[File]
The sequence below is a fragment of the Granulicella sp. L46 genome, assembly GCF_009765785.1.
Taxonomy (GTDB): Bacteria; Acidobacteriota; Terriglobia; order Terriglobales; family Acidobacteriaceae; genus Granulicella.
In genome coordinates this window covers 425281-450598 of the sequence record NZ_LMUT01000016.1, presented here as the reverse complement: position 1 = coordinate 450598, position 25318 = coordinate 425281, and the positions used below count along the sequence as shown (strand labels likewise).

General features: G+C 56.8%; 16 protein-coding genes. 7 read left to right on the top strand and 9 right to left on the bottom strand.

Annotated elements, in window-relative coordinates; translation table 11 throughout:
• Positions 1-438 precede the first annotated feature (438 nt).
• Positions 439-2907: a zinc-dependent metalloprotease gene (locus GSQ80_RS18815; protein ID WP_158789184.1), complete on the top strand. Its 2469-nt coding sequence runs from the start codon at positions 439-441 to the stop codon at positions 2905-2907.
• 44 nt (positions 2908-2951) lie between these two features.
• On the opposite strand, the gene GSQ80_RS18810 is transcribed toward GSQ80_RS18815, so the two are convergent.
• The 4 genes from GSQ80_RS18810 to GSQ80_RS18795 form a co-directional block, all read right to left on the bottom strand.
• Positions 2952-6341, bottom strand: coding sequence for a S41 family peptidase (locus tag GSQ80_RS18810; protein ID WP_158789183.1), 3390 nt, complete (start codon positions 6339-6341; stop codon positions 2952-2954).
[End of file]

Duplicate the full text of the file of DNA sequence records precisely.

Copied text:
The sequence below is a fragment of the Granulicella sp. L46 genome, assembly GCF_009765785.1.
Taxonomy (GTDB): Bacteria; Acidobacteriota; Terriglobia; order Terriglobales; family Acidobacteriaceae; genus Granulicella.
In genome coordinates this window covers 425281-450598 of the sequence record NZ_LMUT01000016.1, presented here as the reverse complement: position 1 = coordinate 450598, position 25318 = coordinate 425281, and the positions used below count along the sequence as shown (strand labels likewise).

General features: G+C 56.8%; 16 protein-coding genes. 7 read left to right on the top strand and 9 right to left on the bottom strand.

Annotated elements, in window-relative coordinates; translation table 11 throughout:
• Positions 1-438 precede the first annotated feature (438 nt).
• Positions 439-2907: a zinc-dependent metalloprotease gene (locus GSQ80_RS18815; protein ID WP_158789184.1), complete on the top strand. Its 2469-nt coding sequence runs from the start codon at positions 439-441 to the stop codon at positions 2905-2907.
• 44 nt (positions 2908-2951) lie between these two features.
• On the opposite strand, the gene GSQ80_RS18810 is transcribed toward GSQ80_RS18815, so the two are convergent.
• The 4 genes from GSQ80_RS18810 to GSQ80_RS18795 form a co-directional block, all read right to left on the bottom strand.
• Positions 2952-6341, bottom strand: coding sequence for a S41 family peptidase (locus tag GSQ80_RS18810; protein ID WP_158789183.1), 3390 nt, complete (start codon positions 6339-6341; stop codon positions 2952-2954).